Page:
Black

Black History Month: The Arts

“We survived because of our perseverance. That is reflected in our art, that is reflected in our music, that is reflected in our literature. And the list goes on.”

MIDLAND, Texas (ABC Big 2/Fox 24) – African American art forms have become deeply rooted in our lives. We checked in with those in our community, who dedicate their time to educate and keep their culture alive.

From jazz and rap to vibrant paintings and ethic dances, African American contributions to mainstream media are endless.

“We survived because of our perseverance,” said James Fuller. “That is reflected in our art, that is reflected in our music, that is reflected in our literature. And the list goes on.”

Robbyne and James Fuller are CEOs of the Midland African American Roots Historical/Cultural Arts

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Antwaun Sargent Discusses Black Photographers

If you haven’t heard of curator and critic Antwaun Sargent, you are missing out on one of the most brilliant contemporary voices on photography. The 32-year-old just joined the Gagosian gallery as director after a decade of writing about the art scene and one year after his first book, The New Black Vanguard, was released. It has become an instant classic, highly recommended by editors across the industry and taught in art schools; the book highlights the complex and personal ways that photographers grapple with expression and identity.

“For me, that link between the past and the present and the future was really important,” Sargent told BuzzFeed News. “When you say something like ‘the new,’ it automatically points to a history that has largely been unseen, unrecognized. The acknowledgment of these young photographers is an investment in the future. We talk about the future as though we don’t control

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A closer look at Robert Duncanson, the Black landscape artist behind the inaugural painting presented to the Bidens

The first lady, who helped select the painting from the Smithsonian American Art Museum, pointed to the rainbow, an uncommon feature in antebellum landscape paintings, as a good omen. “I like the rainbow,” she said. “Good things to follow.”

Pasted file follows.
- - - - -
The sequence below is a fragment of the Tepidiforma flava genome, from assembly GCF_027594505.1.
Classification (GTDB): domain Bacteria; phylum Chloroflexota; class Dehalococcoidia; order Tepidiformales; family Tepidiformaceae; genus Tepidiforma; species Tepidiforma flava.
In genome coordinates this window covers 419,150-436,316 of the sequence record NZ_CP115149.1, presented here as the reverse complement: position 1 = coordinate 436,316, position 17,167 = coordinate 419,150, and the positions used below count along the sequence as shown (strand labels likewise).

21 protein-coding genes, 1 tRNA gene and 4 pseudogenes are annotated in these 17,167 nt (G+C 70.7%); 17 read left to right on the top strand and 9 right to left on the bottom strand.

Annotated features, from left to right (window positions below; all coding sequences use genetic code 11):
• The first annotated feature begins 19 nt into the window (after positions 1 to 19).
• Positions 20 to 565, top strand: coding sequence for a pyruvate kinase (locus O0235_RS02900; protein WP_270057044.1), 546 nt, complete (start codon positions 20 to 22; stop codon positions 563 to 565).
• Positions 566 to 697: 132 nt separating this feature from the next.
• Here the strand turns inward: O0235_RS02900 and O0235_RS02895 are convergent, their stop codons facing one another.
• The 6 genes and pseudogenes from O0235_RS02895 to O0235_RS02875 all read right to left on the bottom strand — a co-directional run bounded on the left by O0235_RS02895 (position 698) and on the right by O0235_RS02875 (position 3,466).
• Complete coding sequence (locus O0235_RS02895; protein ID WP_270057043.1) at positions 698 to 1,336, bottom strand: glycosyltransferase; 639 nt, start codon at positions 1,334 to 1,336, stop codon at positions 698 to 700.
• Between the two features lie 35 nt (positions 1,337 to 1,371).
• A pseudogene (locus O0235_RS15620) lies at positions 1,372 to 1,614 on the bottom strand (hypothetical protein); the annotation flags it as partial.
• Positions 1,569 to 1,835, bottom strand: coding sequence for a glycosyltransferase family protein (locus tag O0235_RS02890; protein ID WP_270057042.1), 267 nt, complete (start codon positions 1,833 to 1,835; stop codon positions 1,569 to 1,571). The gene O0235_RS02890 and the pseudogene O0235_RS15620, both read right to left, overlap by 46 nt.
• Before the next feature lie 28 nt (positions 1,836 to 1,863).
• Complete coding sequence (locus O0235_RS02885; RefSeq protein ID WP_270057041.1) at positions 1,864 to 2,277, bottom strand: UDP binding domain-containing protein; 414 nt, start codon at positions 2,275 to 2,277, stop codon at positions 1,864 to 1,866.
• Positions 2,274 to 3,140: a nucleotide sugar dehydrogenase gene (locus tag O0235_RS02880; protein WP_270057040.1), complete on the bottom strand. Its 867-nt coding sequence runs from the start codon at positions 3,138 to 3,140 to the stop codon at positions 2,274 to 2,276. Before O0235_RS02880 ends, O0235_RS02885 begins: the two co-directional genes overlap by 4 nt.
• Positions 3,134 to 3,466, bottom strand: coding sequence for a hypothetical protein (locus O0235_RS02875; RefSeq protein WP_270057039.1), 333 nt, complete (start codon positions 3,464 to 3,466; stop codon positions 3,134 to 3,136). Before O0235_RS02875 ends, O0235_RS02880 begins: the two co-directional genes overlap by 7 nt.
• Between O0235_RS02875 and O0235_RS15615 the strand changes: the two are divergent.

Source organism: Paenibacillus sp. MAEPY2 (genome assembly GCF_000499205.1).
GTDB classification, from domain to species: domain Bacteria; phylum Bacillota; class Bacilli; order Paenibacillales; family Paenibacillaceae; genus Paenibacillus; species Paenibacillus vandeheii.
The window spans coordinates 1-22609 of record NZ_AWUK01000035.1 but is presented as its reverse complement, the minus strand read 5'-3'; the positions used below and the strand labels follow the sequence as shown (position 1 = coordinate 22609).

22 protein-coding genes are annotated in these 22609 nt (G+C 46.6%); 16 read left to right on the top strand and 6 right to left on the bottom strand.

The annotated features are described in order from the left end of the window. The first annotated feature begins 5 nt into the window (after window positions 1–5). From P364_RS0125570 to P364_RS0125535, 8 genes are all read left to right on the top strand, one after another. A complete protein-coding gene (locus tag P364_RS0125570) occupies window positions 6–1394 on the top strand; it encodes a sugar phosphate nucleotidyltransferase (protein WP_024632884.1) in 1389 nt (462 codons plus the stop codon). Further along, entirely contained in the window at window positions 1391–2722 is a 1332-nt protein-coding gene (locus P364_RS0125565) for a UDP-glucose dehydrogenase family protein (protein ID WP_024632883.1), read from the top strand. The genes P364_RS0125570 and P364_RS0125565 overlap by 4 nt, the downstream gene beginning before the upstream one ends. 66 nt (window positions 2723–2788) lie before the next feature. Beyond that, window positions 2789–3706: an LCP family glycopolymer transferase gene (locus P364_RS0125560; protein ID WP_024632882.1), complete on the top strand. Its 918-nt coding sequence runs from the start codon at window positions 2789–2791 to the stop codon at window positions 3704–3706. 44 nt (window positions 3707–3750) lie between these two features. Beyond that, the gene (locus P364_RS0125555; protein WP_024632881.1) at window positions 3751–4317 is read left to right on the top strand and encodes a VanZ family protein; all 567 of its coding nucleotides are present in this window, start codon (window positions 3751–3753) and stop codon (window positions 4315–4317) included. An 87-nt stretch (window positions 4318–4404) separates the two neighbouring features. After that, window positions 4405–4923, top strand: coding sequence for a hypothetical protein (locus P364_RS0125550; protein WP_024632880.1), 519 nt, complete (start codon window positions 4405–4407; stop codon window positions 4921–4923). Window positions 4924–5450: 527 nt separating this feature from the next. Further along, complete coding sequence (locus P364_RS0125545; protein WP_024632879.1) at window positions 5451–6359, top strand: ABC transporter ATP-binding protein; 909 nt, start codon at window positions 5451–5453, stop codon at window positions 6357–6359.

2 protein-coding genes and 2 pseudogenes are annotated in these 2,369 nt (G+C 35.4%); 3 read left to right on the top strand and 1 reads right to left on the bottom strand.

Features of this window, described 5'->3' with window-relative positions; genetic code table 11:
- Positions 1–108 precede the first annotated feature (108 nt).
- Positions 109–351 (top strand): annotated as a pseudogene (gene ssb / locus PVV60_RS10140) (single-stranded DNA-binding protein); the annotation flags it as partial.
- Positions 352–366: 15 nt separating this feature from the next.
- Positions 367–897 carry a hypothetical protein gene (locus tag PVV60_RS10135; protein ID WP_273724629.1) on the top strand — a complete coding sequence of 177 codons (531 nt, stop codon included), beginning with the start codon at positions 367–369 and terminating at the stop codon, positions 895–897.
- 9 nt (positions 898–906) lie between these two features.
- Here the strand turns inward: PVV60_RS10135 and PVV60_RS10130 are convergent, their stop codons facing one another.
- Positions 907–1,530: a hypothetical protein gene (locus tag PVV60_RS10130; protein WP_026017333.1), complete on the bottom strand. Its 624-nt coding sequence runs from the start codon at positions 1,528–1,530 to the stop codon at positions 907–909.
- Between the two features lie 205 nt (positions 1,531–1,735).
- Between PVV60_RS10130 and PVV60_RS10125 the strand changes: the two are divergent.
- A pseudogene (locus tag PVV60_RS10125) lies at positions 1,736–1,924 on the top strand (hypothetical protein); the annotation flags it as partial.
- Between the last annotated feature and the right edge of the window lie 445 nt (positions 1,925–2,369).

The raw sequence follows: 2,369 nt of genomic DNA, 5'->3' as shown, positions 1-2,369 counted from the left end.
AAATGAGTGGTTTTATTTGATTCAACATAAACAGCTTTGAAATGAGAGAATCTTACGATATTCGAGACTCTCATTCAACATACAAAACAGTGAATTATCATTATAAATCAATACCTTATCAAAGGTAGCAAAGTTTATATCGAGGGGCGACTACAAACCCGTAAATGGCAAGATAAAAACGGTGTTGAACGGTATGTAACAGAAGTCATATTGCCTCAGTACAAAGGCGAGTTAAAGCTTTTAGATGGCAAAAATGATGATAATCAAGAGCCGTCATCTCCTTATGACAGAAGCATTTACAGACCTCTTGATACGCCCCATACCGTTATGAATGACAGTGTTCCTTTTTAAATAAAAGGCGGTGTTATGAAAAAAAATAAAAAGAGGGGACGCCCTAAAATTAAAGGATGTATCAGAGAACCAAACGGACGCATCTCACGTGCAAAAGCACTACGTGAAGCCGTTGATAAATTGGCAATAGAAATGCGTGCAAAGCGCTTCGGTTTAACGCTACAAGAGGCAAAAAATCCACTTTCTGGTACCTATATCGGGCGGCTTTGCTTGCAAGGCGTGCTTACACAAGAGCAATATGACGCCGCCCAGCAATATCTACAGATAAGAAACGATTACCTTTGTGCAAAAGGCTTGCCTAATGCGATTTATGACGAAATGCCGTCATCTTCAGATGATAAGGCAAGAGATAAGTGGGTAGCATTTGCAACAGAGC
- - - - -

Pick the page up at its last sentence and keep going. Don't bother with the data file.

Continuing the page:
Working in a nation on the brink, Duncanson looked to the landscape: marred by the displacement of Native Americans, cultivated on the backs of enslaved people, soon to be the site of a bloody war. In it, he found a rare, radical hope — it came as a gray-toned rainbow, an elm tree symbolizing freedom and an Edenic valley scene.

A century and a half later, hope arrived again in the small miracle of having his work — the first inaugural painting by a Black artist — displayed in a space that, just two weeks earlier, had been desecrated by a Confederate flag-carrying mob.

Duncanson painted “Landscape With Rainbow” while living

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NYC Design Studio TRNK Celebrates Black Protest Art

NYC Design Studio TRNK Celebrates Black Protest Art

To kick off Black History Month, the New York City based design studio TRNK debuted an exhibit titled Resistance/Resilience, focusing on contemporary Black protest art that honors the strength, triumph, and beauty of Black resistance. “It’s always so exciting to see the finished, fully realized product after working on it for so long,” TRNK Co-founder, Tariq Dixon tells ESSENCE. “I’m very pleased with how this exhibition turned out and the diversity of narratives we were able to express through the final selection of works,” he said.

Resistance/Resilience intends to communicate the truth about Black identity. Confronting the comfortability with struggle and the ability to recover, which ultimately furthers our fight for equality. “These types of projects are my favorite part of my job. They’re motivated by a personal passion or curiosity, and allow me to more deeply investigate those questions,” Dixon exclaims. The founder chose 7 artist to highlight

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